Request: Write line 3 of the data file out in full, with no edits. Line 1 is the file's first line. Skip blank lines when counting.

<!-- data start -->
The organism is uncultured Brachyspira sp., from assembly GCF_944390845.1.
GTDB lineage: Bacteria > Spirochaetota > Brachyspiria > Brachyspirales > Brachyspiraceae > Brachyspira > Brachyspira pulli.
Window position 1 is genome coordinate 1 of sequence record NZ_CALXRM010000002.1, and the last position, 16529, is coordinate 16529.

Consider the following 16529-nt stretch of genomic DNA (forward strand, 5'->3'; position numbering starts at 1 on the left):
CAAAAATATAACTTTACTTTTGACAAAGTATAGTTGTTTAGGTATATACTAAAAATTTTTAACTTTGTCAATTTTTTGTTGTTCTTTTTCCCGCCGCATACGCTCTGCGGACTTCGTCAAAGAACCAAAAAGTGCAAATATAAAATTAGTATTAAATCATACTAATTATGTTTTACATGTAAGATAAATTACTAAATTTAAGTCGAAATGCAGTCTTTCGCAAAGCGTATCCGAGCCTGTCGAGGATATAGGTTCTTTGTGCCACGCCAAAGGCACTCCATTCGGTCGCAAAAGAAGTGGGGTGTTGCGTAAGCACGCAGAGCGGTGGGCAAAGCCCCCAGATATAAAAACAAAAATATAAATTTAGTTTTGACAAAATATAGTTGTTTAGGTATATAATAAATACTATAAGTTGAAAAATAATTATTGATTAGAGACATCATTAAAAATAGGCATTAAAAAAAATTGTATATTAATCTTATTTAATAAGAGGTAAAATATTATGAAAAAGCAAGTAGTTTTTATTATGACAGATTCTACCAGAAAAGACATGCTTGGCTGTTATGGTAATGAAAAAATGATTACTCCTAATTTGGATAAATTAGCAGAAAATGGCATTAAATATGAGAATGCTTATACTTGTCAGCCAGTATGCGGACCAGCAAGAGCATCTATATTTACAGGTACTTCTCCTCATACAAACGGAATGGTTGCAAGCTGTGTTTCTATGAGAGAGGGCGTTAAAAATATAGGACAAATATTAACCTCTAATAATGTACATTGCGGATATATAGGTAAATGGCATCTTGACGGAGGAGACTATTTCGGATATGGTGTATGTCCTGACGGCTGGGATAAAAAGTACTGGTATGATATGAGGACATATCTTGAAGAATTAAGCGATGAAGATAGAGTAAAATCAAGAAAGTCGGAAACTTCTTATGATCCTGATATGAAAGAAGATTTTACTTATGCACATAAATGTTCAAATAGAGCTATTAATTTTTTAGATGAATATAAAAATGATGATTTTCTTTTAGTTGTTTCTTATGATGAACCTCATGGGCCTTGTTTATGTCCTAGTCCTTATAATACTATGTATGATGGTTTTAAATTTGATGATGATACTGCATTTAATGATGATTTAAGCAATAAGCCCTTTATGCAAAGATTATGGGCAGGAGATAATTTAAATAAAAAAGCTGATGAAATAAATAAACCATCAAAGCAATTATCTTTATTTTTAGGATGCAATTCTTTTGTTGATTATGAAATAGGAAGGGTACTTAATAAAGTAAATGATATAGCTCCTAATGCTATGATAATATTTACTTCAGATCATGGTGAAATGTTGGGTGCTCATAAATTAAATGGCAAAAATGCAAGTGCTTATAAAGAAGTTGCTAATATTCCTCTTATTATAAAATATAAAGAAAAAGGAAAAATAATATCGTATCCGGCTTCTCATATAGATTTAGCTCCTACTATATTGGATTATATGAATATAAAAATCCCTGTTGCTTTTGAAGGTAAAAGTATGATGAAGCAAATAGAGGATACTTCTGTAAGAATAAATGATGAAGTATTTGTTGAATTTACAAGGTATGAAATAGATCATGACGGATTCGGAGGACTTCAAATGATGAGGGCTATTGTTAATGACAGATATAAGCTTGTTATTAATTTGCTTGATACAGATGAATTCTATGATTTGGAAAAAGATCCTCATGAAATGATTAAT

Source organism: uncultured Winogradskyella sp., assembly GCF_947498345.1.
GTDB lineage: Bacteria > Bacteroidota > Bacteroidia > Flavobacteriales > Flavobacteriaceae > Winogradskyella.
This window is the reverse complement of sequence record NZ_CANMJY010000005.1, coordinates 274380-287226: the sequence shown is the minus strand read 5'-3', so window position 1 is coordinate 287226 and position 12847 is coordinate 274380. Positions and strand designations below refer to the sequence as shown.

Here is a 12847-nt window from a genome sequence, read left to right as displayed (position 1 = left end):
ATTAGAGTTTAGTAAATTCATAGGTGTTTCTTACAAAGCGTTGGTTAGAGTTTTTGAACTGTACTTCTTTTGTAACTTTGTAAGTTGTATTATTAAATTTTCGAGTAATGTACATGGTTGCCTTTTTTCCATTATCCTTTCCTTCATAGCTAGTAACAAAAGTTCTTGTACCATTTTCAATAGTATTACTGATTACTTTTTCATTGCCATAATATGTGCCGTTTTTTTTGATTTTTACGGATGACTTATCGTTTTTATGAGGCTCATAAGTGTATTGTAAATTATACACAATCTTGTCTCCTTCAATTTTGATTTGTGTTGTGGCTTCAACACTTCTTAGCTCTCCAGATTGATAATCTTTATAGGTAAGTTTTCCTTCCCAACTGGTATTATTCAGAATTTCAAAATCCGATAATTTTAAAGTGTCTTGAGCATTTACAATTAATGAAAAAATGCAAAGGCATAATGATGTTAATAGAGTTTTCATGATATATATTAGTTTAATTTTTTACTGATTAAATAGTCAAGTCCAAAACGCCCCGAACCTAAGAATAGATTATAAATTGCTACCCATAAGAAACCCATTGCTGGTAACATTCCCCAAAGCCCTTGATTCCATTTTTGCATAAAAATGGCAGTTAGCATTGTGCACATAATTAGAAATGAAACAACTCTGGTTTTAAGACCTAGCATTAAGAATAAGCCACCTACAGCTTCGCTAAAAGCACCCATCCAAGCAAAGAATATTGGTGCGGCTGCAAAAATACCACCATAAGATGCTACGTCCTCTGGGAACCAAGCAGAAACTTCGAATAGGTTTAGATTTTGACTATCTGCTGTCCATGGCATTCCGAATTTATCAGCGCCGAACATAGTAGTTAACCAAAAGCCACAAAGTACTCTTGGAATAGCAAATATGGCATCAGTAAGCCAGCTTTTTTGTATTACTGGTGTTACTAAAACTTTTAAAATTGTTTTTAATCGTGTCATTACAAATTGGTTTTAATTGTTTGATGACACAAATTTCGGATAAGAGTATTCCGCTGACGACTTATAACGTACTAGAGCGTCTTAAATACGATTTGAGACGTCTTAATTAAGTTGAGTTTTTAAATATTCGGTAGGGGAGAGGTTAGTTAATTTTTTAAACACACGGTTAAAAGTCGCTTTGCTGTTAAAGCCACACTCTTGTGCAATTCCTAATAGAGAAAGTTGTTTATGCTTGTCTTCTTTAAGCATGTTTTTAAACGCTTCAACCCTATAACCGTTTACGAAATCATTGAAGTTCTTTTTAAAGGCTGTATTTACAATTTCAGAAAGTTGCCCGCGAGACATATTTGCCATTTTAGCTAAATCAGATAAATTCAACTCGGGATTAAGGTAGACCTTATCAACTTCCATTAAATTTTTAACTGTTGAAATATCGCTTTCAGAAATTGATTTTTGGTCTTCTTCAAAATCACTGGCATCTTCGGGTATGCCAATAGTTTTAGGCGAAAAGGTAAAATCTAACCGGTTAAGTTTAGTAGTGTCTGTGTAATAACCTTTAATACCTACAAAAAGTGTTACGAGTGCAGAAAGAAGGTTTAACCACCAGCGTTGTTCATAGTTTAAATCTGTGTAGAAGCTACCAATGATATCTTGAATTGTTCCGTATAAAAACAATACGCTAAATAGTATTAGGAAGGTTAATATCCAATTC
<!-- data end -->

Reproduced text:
Window position 1 is genome coordinate 1 of sequence record NZ_CALXRM010000002.1, and the last position, 16529, is coordinate 16529.